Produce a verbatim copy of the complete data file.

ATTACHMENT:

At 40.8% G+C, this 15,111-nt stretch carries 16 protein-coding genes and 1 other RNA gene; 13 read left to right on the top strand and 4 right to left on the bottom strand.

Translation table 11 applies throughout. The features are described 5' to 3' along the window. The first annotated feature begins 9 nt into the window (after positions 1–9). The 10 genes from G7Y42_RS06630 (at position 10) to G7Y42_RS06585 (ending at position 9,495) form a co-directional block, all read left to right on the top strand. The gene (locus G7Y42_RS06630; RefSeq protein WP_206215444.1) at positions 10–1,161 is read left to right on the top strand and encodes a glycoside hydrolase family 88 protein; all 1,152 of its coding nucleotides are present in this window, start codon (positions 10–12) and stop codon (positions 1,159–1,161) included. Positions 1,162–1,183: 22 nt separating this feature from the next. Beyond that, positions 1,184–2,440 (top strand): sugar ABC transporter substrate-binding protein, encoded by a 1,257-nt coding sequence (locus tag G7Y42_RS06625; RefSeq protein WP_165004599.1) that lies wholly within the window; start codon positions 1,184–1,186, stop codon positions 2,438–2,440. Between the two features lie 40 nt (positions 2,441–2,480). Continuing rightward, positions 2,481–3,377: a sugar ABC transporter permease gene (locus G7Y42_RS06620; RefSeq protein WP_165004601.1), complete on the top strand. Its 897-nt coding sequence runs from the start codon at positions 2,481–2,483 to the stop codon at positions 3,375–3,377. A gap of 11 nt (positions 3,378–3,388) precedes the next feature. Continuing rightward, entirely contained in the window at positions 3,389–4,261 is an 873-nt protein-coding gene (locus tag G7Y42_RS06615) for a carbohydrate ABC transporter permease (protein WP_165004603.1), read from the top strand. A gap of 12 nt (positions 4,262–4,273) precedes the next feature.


At 40.8% G+C, this 15,111-nt stretch carries 16 protein-coding genes and 1 other RNA gene; 13 read left to right on the top strand and 4 right to left on the bottom strand.

Translation table 11 applies throughout. The features are described 5' to 3' along the window. The first annotated feature begins 9 nt into the window (after positions 1–9). The 10 genes from G7Y42_RS06630 (at position 10) to G7Y42_RS06585 (ending at position 9,495) form a co-directional block, all read left to right on the top strand. The gene (locus G7Y42_RS06630; RefSeq protein WP_206215444.1) at positions 10–1,161 is read left to right on the top strand and encodes a glycoside hydrolase family 88 protein; all 1,152 of its coding nucleotides are present in this window, start codon (positions 10–12) and stop codon (positions 1,159–1,161) included. Positions 1,162–1,183: 22 nt separating this feature from the next. Beyond that, positions 1,184–2,440 (top strand): sugar ABC transporter substrate-binding protein, encoded by a 1,257-nt coding sequence (locus tag G7Y42_RS06625; RefSeq protein WP_165004599.1) that lies wholly within the window; start codon positions 1,184–1,186, stop codon positions 2,438–2,440. Between the two features lie 40 nt (positions 2,441–2,480). Continuing rightward, positions 2,481–3,377: a sugar ABC transporter permease gene (locus G7Y42_RS06620; RefSeq protein WP_165004601.1), complete on the top strand. Its 897-nt coding sequence runs from the start codon at positions 2,481–2,483 to the stop codon at positions 3,375–3,377. A gap of 11 nt (positions 3,378–3,388) precedes the next feature. Continuing rightward, entirely contained in the window at positions 3,389–4,261 is an 873-nt protein-coding gene (locus tag G7Y42_RS06615) for a carbohydrate ABC transporter permease (protein WP_165004603.1), read from the top strand. A gap of 12 nt (positions 4,262–4,273) precedes the next feature.